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Q&A: ACC’s Eisenberg on what lies ahead for the chemicals industry

Q&A: Ross Eisenberg Vice President, Federal Affairs of the American Chemistry Council

4 min read


Q&A: ACC's Eisenberg on what lies ahead for the chemicals industry


SmartBrief sat down with Ross Eisenberg Vice President, Federal Affairs of the American Chemistry Council to talk about how the chemical industry handled this year’s pandemic-related challenges and to look ahead to the opportunities of 2021.

Ross Eisenberg

At the start of the year when the pandemic hit, how did that change the priorities of the chemical industry?

As with any year, ACC had a long list of policy priorities we were pursuing on behalf of our membership, including chemicals management, trade, infrastructure, facility safety and many others. COVID-19 added a new layer to these issues and brought new priorities to the forefront. Once the sheer scale of the virus was clear, our members shifted gears and put everything they had into fighting the spread of the virus and arming our front line health workers with the tools they needed. They ramped up production of vital, life-saving products; retooled manufacturing lines to produce entirely new, essential products; supported employees and communities with volunteerism and philanthropy; and, donated critical PPE to those most in need. In fact, ACC estimates that our member companies have made more than $100 million in monetary and in-kind donations to support Covid-19 relief efforts.

With these shifts in production came new problems that needed solving. As the pandemic took precedence, at the federal level we dedicated ourselves to securing designation by Department of Homeland Security as an essential critical infrastructure and at the state level helping align often times conflicting and competing executive orders to help ensure that our members could maintain uninterrupted operations.  Our state affairs team also helped secure 27 state Executive Orders allowing pesticide applicators to apply antimicrobials as disinfectants.

How did the pandemic change ACC’s policy approach? What impact did the current administration’s trade policy have on the chemical industry?

The pandemic certainly changed the way we do our jobs as lobbyists. This is where I’m most grateful: ACC’s best-in-class policy and advocacy team was well-positioned to excel when Capitol Hill closed to the public and our jobs became virtual, and throughout this pandemic our team has continued to secure wins for the industry.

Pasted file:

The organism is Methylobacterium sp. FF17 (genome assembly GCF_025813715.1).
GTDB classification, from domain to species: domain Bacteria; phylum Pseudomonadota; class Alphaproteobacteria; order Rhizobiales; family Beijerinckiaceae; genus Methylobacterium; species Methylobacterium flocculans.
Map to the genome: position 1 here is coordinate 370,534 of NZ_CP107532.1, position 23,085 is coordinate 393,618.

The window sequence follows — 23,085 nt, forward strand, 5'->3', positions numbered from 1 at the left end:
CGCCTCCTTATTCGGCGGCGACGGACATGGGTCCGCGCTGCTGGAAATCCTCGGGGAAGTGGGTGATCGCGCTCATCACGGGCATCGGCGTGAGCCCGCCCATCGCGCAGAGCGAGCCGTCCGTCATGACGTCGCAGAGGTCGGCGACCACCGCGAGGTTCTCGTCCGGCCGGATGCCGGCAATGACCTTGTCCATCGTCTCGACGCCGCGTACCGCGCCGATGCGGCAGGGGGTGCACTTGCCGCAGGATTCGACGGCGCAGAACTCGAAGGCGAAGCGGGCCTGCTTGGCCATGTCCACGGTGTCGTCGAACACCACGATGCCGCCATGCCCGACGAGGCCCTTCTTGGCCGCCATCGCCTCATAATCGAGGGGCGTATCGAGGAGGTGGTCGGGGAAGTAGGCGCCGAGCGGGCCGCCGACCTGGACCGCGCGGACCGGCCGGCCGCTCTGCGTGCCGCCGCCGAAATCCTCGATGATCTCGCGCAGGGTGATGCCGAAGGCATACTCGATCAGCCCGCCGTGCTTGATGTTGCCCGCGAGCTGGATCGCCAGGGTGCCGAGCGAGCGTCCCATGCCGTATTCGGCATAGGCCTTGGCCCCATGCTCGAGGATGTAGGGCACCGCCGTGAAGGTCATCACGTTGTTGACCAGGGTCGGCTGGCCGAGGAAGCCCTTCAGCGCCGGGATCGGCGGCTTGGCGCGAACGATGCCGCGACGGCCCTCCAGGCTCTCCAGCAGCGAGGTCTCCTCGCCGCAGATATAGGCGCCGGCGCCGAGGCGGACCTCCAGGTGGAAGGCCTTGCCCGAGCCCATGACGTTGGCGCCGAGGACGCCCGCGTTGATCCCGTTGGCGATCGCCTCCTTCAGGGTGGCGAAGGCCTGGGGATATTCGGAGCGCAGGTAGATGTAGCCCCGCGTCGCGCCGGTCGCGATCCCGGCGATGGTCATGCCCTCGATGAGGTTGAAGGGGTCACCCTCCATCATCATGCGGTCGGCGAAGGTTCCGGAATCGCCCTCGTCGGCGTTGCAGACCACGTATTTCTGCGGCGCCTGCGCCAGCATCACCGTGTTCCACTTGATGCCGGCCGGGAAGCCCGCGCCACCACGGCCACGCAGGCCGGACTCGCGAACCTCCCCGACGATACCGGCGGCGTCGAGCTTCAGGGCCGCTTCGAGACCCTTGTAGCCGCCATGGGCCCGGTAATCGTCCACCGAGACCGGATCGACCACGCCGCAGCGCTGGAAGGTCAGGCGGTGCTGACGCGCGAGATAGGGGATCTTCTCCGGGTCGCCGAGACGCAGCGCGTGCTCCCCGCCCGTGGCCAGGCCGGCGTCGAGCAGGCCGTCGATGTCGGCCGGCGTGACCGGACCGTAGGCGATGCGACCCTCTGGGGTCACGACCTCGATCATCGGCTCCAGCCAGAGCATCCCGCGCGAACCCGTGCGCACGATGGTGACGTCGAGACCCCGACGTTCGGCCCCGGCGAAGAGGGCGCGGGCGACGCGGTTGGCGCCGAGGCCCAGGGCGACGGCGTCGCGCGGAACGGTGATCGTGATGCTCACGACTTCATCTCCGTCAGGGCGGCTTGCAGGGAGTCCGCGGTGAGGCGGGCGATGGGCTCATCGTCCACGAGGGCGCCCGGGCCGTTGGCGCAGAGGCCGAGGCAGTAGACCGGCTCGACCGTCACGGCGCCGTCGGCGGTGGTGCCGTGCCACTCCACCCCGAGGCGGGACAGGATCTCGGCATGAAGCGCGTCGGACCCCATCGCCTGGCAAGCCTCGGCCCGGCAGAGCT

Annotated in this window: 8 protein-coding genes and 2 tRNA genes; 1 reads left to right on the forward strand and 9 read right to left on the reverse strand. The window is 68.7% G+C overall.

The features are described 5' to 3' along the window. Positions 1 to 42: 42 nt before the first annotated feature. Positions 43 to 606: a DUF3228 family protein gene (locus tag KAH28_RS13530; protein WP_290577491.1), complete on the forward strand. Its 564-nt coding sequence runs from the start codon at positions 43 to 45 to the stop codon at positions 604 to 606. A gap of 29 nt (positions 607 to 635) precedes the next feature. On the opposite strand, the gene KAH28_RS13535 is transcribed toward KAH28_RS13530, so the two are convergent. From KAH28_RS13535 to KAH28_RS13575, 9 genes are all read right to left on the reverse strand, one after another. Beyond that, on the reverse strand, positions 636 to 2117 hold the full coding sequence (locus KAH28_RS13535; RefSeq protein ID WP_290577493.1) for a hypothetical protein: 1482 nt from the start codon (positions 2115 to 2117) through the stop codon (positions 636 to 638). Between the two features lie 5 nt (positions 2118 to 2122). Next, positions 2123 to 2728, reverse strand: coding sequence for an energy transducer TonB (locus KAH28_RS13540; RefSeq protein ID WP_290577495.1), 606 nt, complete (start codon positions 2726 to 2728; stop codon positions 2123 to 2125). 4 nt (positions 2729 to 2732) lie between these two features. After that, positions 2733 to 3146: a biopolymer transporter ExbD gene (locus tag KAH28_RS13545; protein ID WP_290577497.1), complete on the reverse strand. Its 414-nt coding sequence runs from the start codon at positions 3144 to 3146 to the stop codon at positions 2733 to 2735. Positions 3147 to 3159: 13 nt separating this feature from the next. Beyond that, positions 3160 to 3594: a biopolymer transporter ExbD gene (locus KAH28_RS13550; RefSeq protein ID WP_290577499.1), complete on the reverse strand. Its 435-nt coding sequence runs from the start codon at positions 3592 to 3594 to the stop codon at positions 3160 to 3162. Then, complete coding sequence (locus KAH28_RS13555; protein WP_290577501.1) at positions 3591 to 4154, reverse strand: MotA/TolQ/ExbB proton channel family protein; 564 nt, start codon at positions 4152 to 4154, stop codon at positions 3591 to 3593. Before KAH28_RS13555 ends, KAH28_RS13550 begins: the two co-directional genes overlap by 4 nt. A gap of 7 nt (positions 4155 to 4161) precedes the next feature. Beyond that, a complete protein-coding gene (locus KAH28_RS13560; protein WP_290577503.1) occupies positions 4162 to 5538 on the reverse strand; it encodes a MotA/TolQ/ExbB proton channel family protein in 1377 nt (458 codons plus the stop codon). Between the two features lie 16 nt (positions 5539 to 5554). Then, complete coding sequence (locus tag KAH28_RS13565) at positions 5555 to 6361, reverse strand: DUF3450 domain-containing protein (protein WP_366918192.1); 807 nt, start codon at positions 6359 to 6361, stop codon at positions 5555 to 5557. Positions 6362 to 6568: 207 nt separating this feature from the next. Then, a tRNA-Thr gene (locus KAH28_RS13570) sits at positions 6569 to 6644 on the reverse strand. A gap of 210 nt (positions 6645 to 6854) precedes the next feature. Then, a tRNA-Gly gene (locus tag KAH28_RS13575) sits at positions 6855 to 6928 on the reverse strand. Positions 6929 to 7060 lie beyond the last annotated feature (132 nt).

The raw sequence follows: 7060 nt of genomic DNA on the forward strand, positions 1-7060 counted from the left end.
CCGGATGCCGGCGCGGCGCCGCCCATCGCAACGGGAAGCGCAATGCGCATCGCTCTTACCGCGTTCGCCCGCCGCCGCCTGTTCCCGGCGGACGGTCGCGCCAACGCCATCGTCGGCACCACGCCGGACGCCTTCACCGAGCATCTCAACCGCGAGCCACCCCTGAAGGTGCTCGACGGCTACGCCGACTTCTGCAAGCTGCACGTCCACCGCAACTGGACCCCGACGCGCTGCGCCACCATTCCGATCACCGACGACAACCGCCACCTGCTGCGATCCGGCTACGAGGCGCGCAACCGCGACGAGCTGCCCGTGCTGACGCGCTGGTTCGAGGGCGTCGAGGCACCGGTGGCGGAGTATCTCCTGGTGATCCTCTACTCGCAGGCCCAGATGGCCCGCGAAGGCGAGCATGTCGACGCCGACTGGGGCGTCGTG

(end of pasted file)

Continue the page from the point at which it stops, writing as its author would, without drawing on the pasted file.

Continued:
The pandemic brought to light some challenges with securing such essential supplies and inputs when a global health crisis puts stress on the system. Soon after the pandemic first took hold last winter, we saw supply chain disruption and significant shocks to product supply and demand. Complicating this challenge were often inconsistent approaches from state to state and country to country in terms of managing economic shutdowns. Moreover, the fact that the pandemic originated in a major economy like China meant that all downstream partners faced serious interruptions and challenges. 

One of our biggest takeaways from this challenge is the importance of diversification to manufacturers of all sizes and industries. In other words, having sourcing options matter. As you know, increased trade barriers in recent years had already created an uncertain trading environment, distorted markets, and injected unexpected costs into global and regional supply chains. Tariff relief is one of the most straightforward ways to increase supply chain stability and expand American manufacturers’ access to critical inputs to producing materials and goods essential to fighting this pandemic and preparing for any other future health crisis.

After a year full of pandemic-related challenges and with a vaccine on the way, what challenges do you see for industry in 2021?

Like the incoming Administration, we too are set to face the challenge of eradicating COVID-19. Our members look forward to continuing to be solutions providers and arming healthcare workers and the public with the tools necessary to overcome this pandemic.

But the coronavirus isn’t the only challenge we will face in 2021. As always there will be political and policy challenges as well. And with challenges come great opportunities. We’ve reached out to congratulate President-elect Biden and Vice President-elect Harris on a fair and transparent historic and hard fought victory. We’re connecting with the transition team and we’ve pledged to the incoming administration that we stand ready to constructively engage with the White House and bipartisan leaders in Congress to help drive the solutions for a future that will better serve all Americans – one that is safer, healthier, stronger, and more sustainable.

As always we’ll engage members of Congress on both sides of the aisle in a sustained, strategic manner, elevating key supporters to chemical industry champions. We’ll focus on making sure policymakers embrace science-based policies to protect public health and the environment including looking to chemistry to lower greenhouse gas emissions, increase energy efficiency and support our environment. And we’ll continue to support common sense regulations and robust and responsible energy and infrastructure development that to keep our industry and our economy on a path to growth.